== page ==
Christiansen, Morton H. and Simon Kirby (eds.). 2003. Language Evolution. New York: Oxford University Press. Hauser, Marc; Noam Chomsky; and W. Tecumseh Fitch. 2002. The faculty of language: What is it, who has it, and how did it evolve? Science 298.1569-79. 
Hurford, James; Michael Studdert-Kennedy; and Chris Knight (eds.). 1998. Approaches to the Evolution of Language. Cambridge: Cambridge University Press. 
Jackendoff, Ray. 1999. Some possible stages in the evolution of the language capacity, Trends in Cognitive Sciences 3.272-79. 
Pinker, Steven, and Ray Jackendoff. 2005. The faculty of language: What's special about it? Cognition 95.210-36.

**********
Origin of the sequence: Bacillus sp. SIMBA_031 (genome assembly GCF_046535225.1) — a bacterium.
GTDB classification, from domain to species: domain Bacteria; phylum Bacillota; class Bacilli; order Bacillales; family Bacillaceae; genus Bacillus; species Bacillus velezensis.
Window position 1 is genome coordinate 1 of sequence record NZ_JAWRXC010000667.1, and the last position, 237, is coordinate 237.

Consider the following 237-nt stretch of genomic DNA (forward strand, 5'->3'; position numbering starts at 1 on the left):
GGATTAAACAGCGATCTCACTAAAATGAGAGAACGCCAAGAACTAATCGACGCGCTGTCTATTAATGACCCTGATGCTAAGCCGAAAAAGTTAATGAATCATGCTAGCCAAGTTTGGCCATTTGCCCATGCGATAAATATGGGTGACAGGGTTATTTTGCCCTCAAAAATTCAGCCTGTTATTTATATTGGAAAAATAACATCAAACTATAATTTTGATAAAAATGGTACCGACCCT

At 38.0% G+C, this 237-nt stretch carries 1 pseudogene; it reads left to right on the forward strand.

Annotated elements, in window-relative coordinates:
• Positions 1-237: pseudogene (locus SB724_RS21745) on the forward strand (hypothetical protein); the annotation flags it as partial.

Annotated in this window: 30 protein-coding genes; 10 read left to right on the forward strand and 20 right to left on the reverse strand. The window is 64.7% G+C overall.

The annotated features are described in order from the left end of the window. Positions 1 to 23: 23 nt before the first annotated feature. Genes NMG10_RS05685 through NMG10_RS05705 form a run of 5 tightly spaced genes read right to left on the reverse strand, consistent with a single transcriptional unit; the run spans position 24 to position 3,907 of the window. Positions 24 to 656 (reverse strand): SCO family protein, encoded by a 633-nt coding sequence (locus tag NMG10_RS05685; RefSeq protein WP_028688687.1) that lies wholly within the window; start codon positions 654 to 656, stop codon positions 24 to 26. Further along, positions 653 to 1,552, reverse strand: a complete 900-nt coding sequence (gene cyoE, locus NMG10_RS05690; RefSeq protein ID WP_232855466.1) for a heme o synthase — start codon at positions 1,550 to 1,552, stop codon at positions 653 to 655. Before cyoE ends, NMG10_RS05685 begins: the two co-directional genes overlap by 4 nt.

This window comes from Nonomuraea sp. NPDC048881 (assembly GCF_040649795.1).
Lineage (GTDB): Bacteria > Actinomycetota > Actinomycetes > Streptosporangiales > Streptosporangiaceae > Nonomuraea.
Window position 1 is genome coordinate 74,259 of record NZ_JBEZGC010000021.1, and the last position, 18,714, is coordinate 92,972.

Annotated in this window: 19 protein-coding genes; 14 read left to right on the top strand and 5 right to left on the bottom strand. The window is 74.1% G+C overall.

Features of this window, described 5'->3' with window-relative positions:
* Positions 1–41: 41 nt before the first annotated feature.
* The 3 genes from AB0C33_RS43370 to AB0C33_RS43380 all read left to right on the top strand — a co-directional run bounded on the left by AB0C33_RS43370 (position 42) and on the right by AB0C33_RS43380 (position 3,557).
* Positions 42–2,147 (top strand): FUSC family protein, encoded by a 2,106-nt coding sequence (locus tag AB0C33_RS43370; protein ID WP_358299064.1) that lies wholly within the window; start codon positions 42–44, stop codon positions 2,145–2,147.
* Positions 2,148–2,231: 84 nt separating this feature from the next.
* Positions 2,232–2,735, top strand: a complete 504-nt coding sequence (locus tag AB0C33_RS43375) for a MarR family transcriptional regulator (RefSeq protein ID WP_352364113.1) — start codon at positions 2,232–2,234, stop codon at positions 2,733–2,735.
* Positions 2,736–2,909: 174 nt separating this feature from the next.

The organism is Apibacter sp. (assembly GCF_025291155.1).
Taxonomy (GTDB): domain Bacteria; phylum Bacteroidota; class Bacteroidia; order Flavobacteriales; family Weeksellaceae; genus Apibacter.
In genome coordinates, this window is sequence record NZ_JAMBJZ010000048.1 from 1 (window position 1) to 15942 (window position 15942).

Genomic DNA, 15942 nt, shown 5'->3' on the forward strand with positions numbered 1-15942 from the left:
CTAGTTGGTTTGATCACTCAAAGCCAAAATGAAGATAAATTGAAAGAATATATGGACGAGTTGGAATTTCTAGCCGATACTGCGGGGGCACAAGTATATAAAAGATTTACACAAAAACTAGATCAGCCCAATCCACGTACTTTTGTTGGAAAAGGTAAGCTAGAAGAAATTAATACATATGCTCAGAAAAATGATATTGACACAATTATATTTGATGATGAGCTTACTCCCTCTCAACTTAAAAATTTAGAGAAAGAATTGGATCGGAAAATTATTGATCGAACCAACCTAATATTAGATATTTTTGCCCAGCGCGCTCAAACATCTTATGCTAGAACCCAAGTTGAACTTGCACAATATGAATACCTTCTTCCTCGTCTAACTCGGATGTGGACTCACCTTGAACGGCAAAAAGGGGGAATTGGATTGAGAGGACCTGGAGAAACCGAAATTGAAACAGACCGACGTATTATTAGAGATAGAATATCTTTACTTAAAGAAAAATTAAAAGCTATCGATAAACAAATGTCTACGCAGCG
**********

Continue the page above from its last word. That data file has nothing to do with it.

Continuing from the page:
The Linguistic Society of America was founded in 1924 for the advancement of the scientific study of language. The Society serves its nearly 6,000 personal and institutional members through scholarly meetings, publications, and special activities designed to advance the discipline. The Society holds its Annual Meeting in early January each year and publishes a quarterly journal, LANGUAGE, and the LSA Bulletin. Among its special education activities are the Linguistic Institutes held every other summer in odd-numbered years and co-sponsored by a host university. The web site for the Society (http://www.lsadc.org) includes The Field of Linguistics (brief, nontechnical essays describing the discipline and its subfields) and statements and resolutions issued by the Society on matters such as language rights, the English-only/English-plus debate, bilingual education and ebonics. 1325 18th St, NW, Suite 211 Washington, DC 20036-6501 (202) 835-1714 lsa@lsadc.org http://www.lsadc.org Duplicate as needed 08/06 Linguistic Society of America